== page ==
Don’t Judge These 5 Great Albums By Their Terrible Artwork

There are plenty of great albums that also have great album covers — Dark Side Of The Moon and Sgt. Pepper’s Lonely Hearts Club Band immediately spring to mind. But not all albums are so lucky, and today we’re shining a light on some great albums that were done a disservice by their decidedly weak album covers. Starting with the most recent…

Tom Petty & The Heartbreakers – Hypnotic Eye
I’ve stared at the cover of the new Tom Petty album dozens of times now, and I just don’t get it. Did he just find out about those magic eye pictures where if you stare at them long enough you’re supposed to see something? Weren’t those big like 20 years ago? Plus, it looks like he’s trying to throwback to early 60s album covers, where the song titles were listed on the front, but the fonts he uses are modern. Really, the whole thing is one big mess. But if you can get past the dubious artwork, this is actually Petty’s best album since Wildflowers.

Elton John – Caribou
This is one of many great albums Elton John made in the 70s, and it featured two of his biggest singles ever, “The Bitch Is Back,” and “Don’t Let The Sun Go Down On Me.” Unfortunately, when it was time to pick the album art, Elton’s campier tendencies got the better of him. He’s one of the most enduring artists of the 20th century, but here, he looks like a flash-in-the-pan, representing everything questionable about 70s fashion.

Jeff Beck – Emotion & Commotion
Jeff Beck is one of the most respected guitar players of all-time, and this album is fine example of why. His intricate playing shines throughout, particularly on the instrumental “Hammerhead.” But who could have possibly thought this cover was a good idea? It’s so corny it would make Ugly Kid Joe blush. This album has sadly become primarily famous for its lame artwork, but the music found within is some of the finest work Beck has ever done.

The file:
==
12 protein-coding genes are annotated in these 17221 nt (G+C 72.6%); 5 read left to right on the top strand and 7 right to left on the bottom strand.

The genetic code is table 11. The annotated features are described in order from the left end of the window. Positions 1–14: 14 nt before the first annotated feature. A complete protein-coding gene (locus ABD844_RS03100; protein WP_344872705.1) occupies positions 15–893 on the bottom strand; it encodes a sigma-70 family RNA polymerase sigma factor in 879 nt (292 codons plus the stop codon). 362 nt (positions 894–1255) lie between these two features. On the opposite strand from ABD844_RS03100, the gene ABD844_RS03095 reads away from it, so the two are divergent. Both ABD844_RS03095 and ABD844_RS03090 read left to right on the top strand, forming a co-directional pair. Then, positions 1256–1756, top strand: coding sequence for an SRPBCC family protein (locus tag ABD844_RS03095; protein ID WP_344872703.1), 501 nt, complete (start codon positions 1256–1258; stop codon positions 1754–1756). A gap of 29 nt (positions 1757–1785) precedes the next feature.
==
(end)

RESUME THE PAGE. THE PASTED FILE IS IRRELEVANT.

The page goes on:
Bruce Springsteen – Tunnel Of Love
Springsteen is the type of guy who would value the music over the artwork, but while Born To Run, Darkness On The Edge of Town, and Born In The U.S.A. all have iconic covers, this one just seems uninspired. You see it in a record shop, and it just looks like a dull, 80s Adult Contemporary album. Of course, some critics might claim that that’s exactly what it is. But if you get past the admittedly cheesy production, this album features some of Springsteen’s deepest musings on love and loss, as it was made in the midst of his divorce from actress Julianna Phillips. Sure, the Boss looks like a yuppie on the cover, but he had a lot to say here.

Sugar – File Under: Easy Listening
Sugar, the band Bob Mould formed after Husker Du broke up, are one of the best and most under-appreciated bands of the 90s. Unfortunately, the cover art of their second — and final — album does not do their music justice. The album features killer tracks like “Your Favorite Thing,” “Gee Angel,” and “What You Want It To Be,” but the artwork looks like something I would have made with ClipArt in my third grade computer lab class. Ah, the 90s….